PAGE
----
Continue reading

Kitchen Rules: 23 Tips for Sane Eating

I love food. I love bacon cheeseburgers, rare. I love brussel sprouts, roasted. And I love pizza…any way you want to serve it up. I also have great affection for white chocolate macadamia nut cookies, pasta aglio e olio, lamb curry, risotto alla crema di scampi, and blackberry cobbler. I love blackberry cobbler

Blackberry Cobbler

I don’t just love food, though. I eat it. Happily. Gladly. Without guilt or regret. I don’t count calories. I don’t watch my fat intake. And I don’t weigh myself the morning after I’ve polished off a piece of pumpkin cheesecake.

If you had told me, 15 years ago, that this kind of freedom was possible, I would have thought you were a raving, mad lunatic. Back then, there was no freedom. Only numbers: numbers on a scale, numbers on nutrition labels, numbers on my clothing tags.

So, what changed?

Continue reading

Bacon and Sage Risotto

You live, you learn. Case in point? The great cookie disaster of 1996.

In December of that year, during my senior year in college, I decided I wanted to show my friends how much I loved them. With Christmas fast approaching, cookies seemed the natural way to do that. So, in my little residence hall kitchen, I baked up batches and batches of the things. Unfortunately for my friends, I  did that baking during the height of the “lettuce and tuna” phase of my life, which means I baked “healthy” cookies…with applesauce instead of butter…and Equal instead of sugar.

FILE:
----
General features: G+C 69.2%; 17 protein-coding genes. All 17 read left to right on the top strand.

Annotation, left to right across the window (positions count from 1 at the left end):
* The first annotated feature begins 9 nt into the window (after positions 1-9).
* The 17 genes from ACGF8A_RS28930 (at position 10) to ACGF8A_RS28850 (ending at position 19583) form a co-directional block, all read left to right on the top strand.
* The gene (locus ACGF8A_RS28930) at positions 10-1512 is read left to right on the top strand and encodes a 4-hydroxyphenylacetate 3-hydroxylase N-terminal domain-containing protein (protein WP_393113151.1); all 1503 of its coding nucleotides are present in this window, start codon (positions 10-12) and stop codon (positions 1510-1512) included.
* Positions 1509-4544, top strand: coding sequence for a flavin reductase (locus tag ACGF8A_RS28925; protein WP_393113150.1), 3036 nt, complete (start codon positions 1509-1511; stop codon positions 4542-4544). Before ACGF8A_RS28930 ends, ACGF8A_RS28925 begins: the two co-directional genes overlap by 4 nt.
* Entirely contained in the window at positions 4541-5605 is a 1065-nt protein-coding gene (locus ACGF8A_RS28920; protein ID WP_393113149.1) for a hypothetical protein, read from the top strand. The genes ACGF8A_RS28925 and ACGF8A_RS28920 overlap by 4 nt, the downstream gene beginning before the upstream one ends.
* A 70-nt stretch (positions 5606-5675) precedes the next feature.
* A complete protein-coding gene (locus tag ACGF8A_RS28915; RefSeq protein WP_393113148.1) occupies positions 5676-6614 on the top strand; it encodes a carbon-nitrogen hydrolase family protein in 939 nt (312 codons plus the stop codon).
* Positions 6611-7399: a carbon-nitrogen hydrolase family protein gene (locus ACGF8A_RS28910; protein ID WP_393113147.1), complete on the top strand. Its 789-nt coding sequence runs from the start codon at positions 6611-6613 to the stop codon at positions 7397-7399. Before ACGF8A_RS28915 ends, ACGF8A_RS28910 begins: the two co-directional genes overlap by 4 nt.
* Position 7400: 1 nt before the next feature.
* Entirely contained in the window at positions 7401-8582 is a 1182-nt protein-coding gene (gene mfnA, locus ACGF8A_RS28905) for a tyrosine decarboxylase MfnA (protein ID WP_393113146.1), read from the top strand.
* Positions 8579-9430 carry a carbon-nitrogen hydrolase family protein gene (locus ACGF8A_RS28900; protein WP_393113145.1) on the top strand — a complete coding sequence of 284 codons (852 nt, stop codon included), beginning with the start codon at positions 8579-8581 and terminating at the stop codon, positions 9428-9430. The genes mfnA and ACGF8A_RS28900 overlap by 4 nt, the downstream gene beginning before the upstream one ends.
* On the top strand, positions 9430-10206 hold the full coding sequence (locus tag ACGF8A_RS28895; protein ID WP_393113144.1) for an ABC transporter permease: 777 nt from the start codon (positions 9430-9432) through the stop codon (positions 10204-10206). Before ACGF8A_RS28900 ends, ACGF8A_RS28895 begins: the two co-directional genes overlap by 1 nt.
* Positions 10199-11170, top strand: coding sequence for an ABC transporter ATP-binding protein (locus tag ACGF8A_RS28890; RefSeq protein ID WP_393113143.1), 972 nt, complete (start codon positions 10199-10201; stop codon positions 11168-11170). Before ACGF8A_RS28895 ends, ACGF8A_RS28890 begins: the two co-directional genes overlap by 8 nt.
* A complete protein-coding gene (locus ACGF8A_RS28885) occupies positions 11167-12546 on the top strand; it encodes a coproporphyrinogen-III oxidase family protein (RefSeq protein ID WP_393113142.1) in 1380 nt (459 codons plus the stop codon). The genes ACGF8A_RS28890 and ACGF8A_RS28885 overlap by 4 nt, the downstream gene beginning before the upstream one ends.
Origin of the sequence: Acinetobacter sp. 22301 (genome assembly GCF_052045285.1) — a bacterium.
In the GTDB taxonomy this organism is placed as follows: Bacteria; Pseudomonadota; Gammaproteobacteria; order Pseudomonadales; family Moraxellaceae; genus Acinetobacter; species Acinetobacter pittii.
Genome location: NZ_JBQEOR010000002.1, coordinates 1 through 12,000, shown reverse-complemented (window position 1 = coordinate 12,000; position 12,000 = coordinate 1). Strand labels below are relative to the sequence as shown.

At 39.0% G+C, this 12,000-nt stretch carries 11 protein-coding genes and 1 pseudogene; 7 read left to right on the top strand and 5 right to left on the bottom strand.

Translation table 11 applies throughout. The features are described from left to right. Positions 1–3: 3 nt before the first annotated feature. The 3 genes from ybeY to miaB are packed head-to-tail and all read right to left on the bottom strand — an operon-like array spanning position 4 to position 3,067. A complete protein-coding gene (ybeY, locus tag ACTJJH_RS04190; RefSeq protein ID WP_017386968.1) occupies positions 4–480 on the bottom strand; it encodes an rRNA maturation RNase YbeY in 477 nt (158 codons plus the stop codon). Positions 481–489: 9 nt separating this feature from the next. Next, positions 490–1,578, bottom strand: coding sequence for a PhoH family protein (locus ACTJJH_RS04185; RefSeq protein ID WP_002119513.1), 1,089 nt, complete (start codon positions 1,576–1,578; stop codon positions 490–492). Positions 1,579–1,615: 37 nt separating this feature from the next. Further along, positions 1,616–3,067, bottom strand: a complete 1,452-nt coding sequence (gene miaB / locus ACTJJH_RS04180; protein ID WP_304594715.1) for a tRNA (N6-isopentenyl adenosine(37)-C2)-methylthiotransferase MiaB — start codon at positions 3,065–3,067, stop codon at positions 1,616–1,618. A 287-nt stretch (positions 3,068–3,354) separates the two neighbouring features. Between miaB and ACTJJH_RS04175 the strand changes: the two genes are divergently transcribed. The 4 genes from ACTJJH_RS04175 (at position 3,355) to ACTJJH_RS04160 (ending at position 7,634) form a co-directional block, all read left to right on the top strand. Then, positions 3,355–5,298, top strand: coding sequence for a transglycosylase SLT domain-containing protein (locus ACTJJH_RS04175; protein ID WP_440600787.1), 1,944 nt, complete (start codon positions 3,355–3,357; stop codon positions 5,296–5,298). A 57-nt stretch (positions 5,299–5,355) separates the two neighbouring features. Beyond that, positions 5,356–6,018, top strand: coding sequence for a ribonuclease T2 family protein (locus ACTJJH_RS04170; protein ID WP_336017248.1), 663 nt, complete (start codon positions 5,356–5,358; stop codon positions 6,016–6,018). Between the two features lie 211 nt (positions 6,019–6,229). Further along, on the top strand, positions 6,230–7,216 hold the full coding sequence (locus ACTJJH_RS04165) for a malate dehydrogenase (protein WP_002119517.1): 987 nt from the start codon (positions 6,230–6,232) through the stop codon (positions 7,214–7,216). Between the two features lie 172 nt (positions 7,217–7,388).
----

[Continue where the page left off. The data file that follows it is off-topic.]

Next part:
Some of those friends still speak to me.

Eighteen years later, I am a far wiser and saner woman. Now, when I want to show my friends how much I love them, I make risotto.

Fork 1

This little act of generosity is, of course, fine by them. More than fine, actually. That’s because there is nothing that comes out of my kitchen that my friends like better than risotto. They don’t care what kind it is— Sausage and Tomato, Butternut Squash, Lemon and Scallops, Roasted Cauliflower and Pancetta, Spring Vegetables, Seafood, or today’s offering, Bacon and Sage. They eat it all.

The good thing is, there’s also nothing I like cooking better than risotto. When I’m standing over a pot of steaming, bubbling rice, I am Babette, stirring love, not just broth, into the dish.

All food is sacramental—a sign of God’s love and an occasion for grace. But risotto strikes me as more sacramental than most. I think it’s the constant stirring, the constant attention, the constant connection with the food. Cooking risotto demands more of me, and so it ends up giving more of me, more  of my love, to those I serve.